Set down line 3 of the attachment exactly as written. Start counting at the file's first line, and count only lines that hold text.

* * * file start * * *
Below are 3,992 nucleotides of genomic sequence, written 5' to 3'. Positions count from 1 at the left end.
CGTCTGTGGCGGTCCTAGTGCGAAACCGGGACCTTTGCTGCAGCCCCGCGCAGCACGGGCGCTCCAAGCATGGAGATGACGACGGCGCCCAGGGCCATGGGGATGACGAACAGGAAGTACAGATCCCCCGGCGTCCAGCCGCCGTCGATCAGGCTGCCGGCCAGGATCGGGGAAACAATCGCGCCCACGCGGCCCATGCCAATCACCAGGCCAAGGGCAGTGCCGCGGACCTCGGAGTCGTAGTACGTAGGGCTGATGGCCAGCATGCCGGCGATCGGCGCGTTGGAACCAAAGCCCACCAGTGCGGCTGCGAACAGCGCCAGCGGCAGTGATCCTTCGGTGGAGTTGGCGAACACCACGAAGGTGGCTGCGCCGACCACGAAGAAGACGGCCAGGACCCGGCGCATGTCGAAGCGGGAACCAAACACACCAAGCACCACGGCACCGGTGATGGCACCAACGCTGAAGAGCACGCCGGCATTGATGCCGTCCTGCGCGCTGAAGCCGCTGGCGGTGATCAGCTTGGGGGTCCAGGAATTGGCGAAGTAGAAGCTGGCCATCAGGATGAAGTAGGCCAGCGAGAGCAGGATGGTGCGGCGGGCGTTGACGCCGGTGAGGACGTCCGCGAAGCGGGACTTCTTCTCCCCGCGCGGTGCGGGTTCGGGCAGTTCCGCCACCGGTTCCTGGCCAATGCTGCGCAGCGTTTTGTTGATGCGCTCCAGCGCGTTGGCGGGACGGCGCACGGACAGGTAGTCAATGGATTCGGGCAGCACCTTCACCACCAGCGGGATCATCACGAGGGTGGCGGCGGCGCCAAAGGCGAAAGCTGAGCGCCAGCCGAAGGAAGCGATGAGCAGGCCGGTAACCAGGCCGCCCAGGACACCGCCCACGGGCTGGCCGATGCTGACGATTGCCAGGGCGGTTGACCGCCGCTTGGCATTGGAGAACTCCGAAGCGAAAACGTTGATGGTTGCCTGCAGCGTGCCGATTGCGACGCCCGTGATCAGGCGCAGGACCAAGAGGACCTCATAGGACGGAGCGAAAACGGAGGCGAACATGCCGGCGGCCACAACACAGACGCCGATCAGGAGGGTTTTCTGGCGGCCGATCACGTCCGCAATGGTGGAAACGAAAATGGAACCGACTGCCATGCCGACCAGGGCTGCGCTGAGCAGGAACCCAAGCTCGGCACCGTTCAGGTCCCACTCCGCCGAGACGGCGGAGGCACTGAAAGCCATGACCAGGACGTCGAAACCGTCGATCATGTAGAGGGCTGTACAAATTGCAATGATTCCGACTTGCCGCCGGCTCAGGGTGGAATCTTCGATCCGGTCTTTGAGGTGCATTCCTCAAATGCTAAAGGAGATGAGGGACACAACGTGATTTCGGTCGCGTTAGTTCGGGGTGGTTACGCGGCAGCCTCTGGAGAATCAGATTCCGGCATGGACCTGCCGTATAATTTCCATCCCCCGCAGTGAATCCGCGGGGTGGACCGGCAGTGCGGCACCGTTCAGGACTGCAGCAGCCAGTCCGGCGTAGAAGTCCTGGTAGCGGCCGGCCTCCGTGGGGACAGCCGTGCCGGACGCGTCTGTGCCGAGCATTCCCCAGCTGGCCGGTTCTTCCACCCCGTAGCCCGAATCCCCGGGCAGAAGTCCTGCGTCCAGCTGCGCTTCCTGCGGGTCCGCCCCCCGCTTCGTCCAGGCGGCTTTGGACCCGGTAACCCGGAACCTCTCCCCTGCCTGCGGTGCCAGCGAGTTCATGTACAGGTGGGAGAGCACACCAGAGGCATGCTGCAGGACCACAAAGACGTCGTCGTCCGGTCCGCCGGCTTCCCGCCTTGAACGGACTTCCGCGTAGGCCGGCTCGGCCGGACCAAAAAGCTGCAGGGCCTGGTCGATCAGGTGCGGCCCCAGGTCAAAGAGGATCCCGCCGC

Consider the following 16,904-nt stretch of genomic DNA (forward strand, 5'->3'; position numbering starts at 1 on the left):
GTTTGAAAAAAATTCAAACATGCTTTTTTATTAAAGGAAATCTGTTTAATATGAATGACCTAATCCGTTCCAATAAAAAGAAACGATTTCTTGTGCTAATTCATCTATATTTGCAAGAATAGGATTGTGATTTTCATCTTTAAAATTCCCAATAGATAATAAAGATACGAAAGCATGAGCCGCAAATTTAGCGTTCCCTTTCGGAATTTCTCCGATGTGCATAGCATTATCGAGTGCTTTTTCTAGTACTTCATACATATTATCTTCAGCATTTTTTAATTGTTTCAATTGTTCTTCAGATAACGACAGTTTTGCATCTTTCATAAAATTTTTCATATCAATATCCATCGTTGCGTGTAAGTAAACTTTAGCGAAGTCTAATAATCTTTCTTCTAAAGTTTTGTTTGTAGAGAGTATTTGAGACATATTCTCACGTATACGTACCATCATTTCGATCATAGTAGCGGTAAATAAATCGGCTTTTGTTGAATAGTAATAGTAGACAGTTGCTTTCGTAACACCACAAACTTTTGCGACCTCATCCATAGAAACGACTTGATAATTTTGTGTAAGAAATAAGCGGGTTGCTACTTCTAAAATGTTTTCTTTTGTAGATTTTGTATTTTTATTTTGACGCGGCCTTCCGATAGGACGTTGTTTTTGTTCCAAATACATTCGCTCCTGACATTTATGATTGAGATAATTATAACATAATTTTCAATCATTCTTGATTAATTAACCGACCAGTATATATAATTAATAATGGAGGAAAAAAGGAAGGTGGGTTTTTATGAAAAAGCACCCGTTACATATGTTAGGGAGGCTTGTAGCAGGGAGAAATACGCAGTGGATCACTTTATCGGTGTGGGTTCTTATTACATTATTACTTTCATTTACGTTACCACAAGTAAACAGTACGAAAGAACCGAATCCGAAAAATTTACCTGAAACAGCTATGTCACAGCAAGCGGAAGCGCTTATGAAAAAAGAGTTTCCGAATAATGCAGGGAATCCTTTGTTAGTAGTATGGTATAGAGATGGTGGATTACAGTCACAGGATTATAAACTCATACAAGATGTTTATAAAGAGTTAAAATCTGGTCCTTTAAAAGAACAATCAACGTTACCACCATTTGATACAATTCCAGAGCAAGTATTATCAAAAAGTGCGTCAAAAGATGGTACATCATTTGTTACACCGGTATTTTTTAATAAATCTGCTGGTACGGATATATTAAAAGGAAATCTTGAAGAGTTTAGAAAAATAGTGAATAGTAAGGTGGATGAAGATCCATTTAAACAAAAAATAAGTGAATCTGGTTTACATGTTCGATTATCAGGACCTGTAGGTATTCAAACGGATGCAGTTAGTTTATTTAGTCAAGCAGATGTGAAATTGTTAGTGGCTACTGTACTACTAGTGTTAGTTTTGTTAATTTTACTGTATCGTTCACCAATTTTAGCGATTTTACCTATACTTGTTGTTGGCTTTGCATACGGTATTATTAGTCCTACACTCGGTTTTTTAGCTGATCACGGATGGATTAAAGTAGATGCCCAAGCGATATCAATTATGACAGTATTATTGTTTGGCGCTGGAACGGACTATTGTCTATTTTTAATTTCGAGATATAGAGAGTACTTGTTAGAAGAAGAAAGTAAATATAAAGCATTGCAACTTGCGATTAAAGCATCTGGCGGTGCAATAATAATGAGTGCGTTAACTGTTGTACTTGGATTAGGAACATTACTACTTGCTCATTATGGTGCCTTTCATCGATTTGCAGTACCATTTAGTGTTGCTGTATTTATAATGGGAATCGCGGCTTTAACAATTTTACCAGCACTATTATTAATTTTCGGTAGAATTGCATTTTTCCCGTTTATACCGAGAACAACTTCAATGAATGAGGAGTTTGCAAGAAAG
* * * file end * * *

Consider the following 16,904-nt stretch of genomic DNA (forward strand, 5'->3'; position numbering starts at 1 on the left):